What I'm saying is that Mr. Easley's heart and energy (outside of his personal relationships) appear to be firmly invested in his music and his garden. About the latter, he e-mailed me last week that 
as the weather gets warmer i get more and more cranky sitting at a computer. at least i got my yellow potatoes in the ground yesterday, and a heckuva lot of certified organic seeds ordered. and 2 1/2 pounds of seed potatoes of the All Blue variety. delicious! 
I'm going to use Dan and his garden this morning as an antidote to my temporary attack of the World View Blues, for it takes true optimism for Dan to plant his garden. He has to have faith down to his toes that, despite humanity's energetic efforts to self-destruct, the sun will keep shining, the rain will keep falling, the world will keep spinning. Also, as a garden is a lot of work, planting one isn't about feeling hopeful; it's about being hopeful. It's about actively keeping the faith that we flawed human beings -- including those glossy politicians -- will somehow find our way forward together.

Holy seed potato, Batman! Surely I can follow Dan's example today: Surely, I can find something hopeful, embrace it, and get to work making it happen.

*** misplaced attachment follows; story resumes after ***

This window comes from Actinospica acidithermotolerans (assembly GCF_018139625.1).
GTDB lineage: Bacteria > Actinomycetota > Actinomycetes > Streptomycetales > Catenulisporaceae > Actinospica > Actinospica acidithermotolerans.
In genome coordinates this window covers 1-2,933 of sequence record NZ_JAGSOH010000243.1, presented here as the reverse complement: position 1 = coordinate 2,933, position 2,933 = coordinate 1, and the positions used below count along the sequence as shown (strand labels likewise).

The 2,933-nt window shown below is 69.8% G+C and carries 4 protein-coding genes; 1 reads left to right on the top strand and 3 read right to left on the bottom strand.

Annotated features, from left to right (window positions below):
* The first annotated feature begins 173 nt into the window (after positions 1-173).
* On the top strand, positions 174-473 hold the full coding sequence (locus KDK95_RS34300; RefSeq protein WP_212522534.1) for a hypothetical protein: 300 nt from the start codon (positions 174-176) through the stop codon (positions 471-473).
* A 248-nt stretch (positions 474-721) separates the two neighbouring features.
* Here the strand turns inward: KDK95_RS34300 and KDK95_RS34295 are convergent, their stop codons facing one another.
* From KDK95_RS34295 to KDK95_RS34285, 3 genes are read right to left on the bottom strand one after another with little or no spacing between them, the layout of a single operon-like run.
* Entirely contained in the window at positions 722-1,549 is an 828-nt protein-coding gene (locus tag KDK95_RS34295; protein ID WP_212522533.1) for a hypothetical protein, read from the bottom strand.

You with us?

Tuesday, April 5, 2011

Arms and the college student . . .

Once again, I was all set to blog about some entirely different subject before I read my e-mail. Always risky. . .
Sure enough, there was a note from Liz Nutt who runs the website (which mainly gives information about online college education, about which I know nothing). Ms. Nutt sent me a link to a post she'd done on "10 Colleges That Allow Guns on Campus," and wrote, "Considering this overlap in subject matter with your blog; I thought perhaps you would be interested in sharing the article with your readers?" 
States where guns are allowed on some college campuses
Which is exactly what I'm doing by posting it below. To me, Liz's list, (although incomplete as 25 colleges allow guns on campus according to, provides enough information for a reality check: Guns are allowed on campus in this country; it is possible to go to class and sit next to someone who's packing. 
And there's nothing like a good reality check to make us face some really hard questions. Here, my friends, is Liz's list: